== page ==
JSU Opens State-of-the-Art Finance Lab
By Heather Greene
Just in time for the fall semester, the JSU School of Business and Industry officially opened the newly renovated Finance Trade Lab on Aug. 17, which will allow students to have a hands-on approach to the world market like never before.
Merrill Hall, Room 115, was originally utilized to house the computer mainframe for the entire university over 30 years ago. When technological advances outran the equipment housed there, the room became used as a storage space. However, as might only seem appropriate, Room 115 is now once again home to some of the most cutting edge equipment and perhaps the most intensive technology remodel in JSU history.
“This is probably, in all of IT, the biggest job, I would imagine, that we’ve ever undertaken,” said Andrew Higgins, the JSU IT systems consultant who worked with the department on the technology installation.
Faculty can now wirelessly project to a Smartboard with any device as they lecture, while students can pull up the instructor’s screen on one of 46 UltraWide screen computers for an up close view of the lecture. Instructors can also set the computers to collaboration mode, which facilitates class-wide discussions and projects.
Televisions on both sides of the room display the bond market and CNBC. The room is lined with tickers that display the New York Stock Exchange and NASDAQ, and the world clock creates a focal point in the room, which lets students observe almost instant changes in stock prices as the markets close, first in Hong Kong.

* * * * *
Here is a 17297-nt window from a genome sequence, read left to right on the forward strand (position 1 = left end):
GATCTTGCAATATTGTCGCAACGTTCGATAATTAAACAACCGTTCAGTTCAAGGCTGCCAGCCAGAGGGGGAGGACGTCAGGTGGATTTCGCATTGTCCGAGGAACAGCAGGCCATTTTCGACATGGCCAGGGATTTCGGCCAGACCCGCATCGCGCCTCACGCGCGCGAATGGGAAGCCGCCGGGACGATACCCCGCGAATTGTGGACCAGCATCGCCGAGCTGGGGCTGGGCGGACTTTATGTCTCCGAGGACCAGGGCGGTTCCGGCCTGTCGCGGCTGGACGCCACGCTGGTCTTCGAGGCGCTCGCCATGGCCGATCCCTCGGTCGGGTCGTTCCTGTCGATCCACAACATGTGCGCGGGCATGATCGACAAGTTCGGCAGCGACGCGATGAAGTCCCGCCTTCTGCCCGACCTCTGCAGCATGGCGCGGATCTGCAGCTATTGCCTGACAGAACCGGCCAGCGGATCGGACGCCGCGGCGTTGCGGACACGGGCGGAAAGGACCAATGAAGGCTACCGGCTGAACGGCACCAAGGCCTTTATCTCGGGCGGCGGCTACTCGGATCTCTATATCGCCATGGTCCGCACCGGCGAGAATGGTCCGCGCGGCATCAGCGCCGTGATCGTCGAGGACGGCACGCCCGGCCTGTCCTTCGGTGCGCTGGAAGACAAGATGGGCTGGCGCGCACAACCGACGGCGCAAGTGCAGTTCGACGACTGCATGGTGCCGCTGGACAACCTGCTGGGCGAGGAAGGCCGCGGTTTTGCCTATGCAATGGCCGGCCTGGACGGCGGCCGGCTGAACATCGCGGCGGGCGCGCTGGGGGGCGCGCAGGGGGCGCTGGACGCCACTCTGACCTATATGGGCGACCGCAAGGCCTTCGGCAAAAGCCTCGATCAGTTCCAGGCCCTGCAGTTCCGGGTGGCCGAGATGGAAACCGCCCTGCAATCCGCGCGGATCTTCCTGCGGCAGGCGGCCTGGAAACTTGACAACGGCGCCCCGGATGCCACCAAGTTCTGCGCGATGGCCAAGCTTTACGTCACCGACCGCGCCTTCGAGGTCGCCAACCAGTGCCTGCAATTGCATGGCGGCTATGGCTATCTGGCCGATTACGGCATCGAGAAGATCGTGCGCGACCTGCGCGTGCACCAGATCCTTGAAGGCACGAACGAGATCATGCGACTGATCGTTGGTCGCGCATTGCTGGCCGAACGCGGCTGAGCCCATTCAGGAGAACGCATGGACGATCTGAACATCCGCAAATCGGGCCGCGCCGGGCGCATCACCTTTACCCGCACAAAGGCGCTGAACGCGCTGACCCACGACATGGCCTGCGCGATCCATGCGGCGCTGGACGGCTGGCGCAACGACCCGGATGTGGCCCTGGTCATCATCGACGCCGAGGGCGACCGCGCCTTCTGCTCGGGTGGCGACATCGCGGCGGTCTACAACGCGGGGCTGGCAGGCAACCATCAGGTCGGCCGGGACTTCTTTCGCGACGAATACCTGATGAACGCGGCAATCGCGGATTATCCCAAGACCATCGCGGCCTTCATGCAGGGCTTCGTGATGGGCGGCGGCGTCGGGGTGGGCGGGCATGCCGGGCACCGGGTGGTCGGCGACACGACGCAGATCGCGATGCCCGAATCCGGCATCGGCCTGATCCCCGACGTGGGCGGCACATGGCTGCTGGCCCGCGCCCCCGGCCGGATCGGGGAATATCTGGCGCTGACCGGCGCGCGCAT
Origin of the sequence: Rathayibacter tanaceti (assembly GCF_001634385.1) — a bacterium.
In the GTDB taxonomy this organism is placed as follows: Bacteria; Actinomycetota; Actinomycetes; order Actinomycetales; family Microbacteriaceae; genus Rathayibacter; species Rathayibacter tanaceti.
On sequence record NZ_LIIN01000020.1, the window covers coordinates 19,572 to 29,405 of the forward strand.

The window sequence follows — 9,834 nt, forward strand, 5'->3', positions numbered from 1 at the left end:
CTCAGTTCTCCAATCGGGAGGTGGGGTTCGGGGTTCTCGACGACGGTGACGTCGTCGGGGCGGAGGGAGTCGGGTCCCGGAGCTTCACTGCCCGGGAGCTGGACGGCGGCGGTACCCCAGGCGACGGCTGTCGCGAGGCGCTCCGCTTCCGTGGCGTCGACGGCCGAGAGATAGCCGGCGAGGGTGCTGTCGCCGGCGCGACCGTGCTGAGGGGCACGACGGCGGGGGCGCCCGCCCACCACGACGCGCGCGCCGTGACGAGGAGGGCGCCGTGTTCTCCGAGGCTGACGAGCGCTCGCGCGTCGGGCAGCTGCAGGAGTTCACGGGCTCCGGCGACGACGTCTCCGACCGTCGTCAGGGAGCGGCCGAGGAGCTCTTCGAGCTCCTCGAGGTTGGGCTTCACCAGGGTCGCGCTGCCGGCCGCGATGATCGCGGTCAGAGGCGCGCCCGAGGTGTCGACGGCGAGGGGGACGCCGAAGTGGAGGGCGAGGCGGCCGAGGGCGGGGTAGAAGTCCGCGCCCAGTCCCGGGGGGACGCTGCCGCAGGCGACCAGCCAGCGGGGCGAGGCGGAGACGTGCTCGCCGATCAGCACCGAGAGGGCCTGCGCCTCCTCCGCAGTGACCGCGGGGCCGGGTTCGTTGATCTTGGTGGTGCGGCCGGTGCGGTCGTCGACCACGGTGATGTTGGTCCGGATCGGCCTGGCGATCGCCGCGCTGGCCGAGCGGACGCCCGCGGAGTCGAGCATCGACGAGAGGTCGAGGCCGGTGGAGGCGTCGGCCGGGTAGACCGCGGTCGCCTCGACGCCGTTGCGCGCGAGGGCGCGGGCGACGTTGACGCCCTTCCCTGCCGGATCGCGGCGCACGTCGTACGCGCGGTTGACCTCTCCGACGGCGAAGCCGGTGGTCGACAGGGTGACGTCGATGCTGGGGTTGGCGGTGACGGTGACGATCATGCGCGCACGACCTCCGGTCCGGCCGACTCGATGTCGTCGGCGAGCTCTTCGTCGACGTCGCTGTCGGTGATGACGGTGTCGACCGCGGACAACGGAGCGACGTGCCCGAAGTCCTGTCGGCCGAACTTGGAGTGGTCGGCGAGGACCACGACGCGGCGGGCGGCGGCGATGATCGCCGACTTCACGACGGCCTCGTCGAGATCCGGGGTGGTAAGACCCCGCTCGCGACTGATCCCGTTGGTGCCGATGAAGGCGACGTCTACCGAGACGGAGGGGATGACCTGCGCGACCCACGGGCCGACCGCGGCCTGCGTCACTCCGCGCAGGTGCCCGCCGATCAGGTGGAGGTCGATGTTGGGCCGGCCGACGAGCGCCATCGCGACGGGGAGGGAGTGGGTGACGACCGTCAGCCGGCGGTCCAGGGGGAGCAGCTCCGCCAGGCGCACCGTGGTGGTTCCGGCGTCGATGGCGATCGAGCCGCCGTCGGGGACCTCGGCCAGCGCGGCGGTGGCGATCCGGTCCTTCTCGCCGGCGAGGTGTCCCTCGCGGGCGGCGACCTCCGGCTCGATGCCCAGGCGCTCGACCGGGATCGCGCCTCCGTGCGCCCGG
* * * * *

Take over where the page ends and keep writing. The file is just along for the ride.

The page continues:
For Dr. Bill Fielding, dean of the School of Business and Industry, and Dr. Bill Scroggins, department head for finance, economics and accounting, said this remodel has been a long-time dream for the department. Fielding credits JSU President John M. Beehler, a certified public accountant and former business school dean, as being instrumental in making this dream a reality.
“I pray it provides students a real view of the markets, how markets are working continuously,” said Fielding. “It provides them with a better feel for what’s happening in the world.”
Fielding calls the facility a “top notch training and educational tool” and explains that it has impressed both parents and students alike this past summer. He even had three students in one day who were so impressed with the remodel that they changed their major to business.
For Scroggins, who teaches a course entitled “Investments,” his classroom will now be enhanced tremendously via this lab.
“I’ll be able to bring the financial markets into the lecture in much greater detail,” Scroggins said. “Previously, I’ve only ever been able to talk to them about trading, and now we’re actually going to be able to do it.”
Not only will the lab enhance learning, but Scroggins explains that having the equipment like this enhances the students’ job prospects, as they will become even more marketable to future employers. The financial analytics platform used in the lab, Morningstar, is the same product used extensively in the financial services industry, which will be a valuable addition to a business major’s resume.
Another tool for students is the School of Business and Industry’s Student Managed Investment Fund (SMIF), a legacy of a retired finance faculty member. Students who are members of the Financial Management Association are able to make the decisions in how this fund is invested. The lab is equipped with an “overflow” room for these students to meet and discuss how this money will be invested in the world market.
“A finance lab like ours has become more and more the trend, especially in AACSB accredited business schools such as this one,” said Scroggins. “The quality business programs more and more have implemented and built these finance labs like ours. It’s an indication of a very high quality program. Only the highest quality business programs across the world have these. They’re very expensive. We feel very very fortunate.”
The trading lab is not the only new space in Merrill. There have been a total of 14 classrooms renovated over the past year, as well as new furniture and a stock market ticker in the main foyer.